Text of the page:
Wednesday's edition of the Federal Register contains new rules about legal services, natural gas pipelines, and energy efficiency.
Here's what is happening:
Legal services: The Legal Services Corporation plans to update the maximum amount of money a person can make each year and still be financially eligible for legal assistance. Courts offer public defenders to certain low-income defendants, but some people make too much money to qualify for this service and have to pay for their own lawyers.
The Legal Services Corporation plans to update the maximum income levels on Wednesday, in accordance with federal poverty guidelines. People who make up to 125 percent of the federal poverty level are eligible for legal assistance.
In 2014, that means a person who lives in one of the contiguous states can make up to $14,588 and still be eligible for free legal assistance. A two-person household can make up to $19,663, a three-person household can make up to $24,738, a five-percent household can make up to $34,888, and an eight-person household can make up to $50,113.
People who make more than that amount, but less than 200 percent of the poverty limit may be eligible for legal assistance at a lower cost.
This year's federal poverty guidelines were published on Jan. 22.
Aliens: The Legal Services Corporation is also considering changes to a rule about providing legal assistance to aliens, or foreigners who are not U.S. citizens. The Operations and Regulations Committee at the Legal Services Corporation is considering the changes.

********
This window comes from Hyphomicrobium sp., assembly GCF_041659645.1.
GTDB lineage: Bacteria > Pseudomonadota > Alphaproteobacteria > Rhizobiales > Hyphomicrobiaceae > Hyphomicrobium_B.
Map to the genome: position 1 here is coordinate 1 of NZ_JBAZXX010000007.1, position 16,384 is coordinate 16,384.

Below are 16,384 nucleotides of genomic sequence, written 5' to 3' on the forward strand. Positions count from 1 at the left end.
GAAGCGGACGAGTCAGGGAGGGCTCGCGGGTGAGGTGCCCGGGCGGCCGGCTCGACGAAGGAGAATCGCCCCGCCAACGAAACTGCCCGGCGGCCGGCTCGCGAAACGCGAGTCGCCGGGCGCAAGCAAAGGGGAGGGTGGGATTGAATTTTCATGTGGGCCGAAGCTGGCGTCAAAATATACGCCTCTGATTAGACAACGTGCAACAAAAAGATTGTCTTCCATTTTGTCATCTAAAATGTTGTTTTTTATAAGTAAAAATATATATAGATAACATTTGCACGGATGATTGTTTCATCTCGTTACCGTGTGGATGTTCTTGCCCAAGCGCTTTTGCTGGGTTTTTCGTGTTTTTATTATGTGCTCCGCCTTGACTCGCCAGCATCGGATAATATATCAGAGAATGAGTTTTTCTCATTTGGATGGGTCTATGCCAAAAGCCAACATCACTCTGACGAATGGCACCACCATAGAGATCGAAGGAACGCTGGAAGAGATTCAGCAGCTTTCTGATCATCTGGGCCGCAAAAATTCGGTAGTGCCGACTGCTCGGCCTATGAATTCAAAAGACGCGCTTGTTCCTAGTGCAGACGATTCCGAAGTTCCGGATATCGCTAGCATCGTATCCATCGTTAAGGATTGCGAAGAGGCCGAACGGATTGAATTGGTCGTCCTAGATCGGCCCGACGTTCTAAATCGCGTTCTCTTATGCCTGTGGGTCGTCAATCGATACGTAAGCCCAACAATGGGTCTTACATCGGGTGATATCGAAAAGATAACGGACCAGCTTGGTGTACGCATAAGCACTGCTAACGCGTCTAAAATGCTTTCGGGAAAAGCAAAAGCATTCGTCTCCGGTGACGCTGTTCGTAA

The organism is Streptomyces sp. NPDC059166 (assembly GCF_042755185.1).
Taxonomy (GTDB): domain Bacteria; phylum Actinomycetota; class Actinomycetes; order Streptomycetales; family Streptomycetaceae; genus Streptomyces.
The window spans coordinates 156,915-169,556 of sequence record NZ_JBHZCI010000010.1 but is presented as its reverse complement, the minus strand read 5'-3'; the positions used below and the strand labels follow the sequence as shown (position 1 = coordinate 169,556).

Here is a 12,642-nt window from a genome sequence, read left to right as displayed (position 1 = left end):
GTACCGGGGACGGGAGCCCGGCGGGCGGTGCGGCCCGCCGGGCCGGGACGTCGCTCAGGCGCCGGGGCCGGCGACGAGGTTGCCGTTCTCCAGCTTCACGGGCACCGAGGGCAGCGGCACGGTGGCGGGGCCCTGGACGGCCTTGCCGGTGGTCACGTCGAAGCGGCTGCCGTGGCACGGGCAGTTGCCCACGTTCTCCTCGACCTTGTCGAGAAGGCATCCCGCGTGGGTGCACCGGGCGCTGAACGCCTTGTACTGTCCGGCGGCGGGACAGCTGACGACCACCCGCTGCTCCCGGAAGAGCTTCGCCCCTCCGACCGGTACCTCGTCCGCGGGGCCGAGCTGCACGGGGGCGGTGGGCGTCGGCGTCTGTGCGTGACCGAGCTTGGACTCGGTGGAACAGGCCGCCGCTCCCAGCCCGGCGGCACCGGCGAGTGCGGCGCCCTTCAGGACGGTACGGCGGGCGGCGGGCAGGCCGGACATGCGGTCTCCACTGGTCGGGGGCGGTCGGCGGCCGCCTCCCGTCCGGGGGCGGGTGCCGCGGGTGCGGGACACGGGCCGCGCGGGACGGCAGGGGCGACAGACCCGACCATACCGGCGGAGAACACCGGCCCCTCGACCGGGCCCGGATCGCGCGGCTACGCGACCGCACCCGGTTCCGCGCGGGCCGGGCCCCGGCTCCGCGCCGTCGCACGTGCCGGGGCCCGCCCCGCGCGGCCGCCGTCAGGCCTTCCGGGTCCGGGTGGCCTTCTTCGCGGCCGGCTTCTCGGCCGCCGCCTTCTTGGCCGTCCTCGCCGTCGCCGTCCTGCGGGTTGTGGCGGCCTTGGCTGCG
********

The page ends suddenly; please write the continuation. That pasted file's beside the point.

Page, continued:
The Legal Services Corporation is guided by restrictions on providing funds to aliens to cover their legal expenses.
Pipelines: The Federal Energy Regulatory Commission plans to update the projected costs and annual limits that companies can spend on natural gas pipelines in 2014. The cost limits apply to the construction, acquisition, and operation of natural gas pipelines. The rule also establishes dollar limits for underground storage testing and development.
The prior notice projected cost limit for the construction, acquisition, operation, and replacement of natural gas pipelines rose to $31.9 million in 2014, up $500,000 from the limit in 2013. The limit has nearly tripled from $12 million when it was first established in 1982.
The spending limit for storage testing and development ticked up to $6.1 million in 2014, from from $6 million last year and $2.7 million in 1982.
The rule goes into effect Wednesday.
Energy efficiency: The Department of Energy is considering new energy conservation standards for commercial and industrial air compressors. This is part of an effort to improve energy efficiency of products and commercial equipment.
The Energy Department plans to hold a public meeting on Monday, March 3 to discuss the new rules.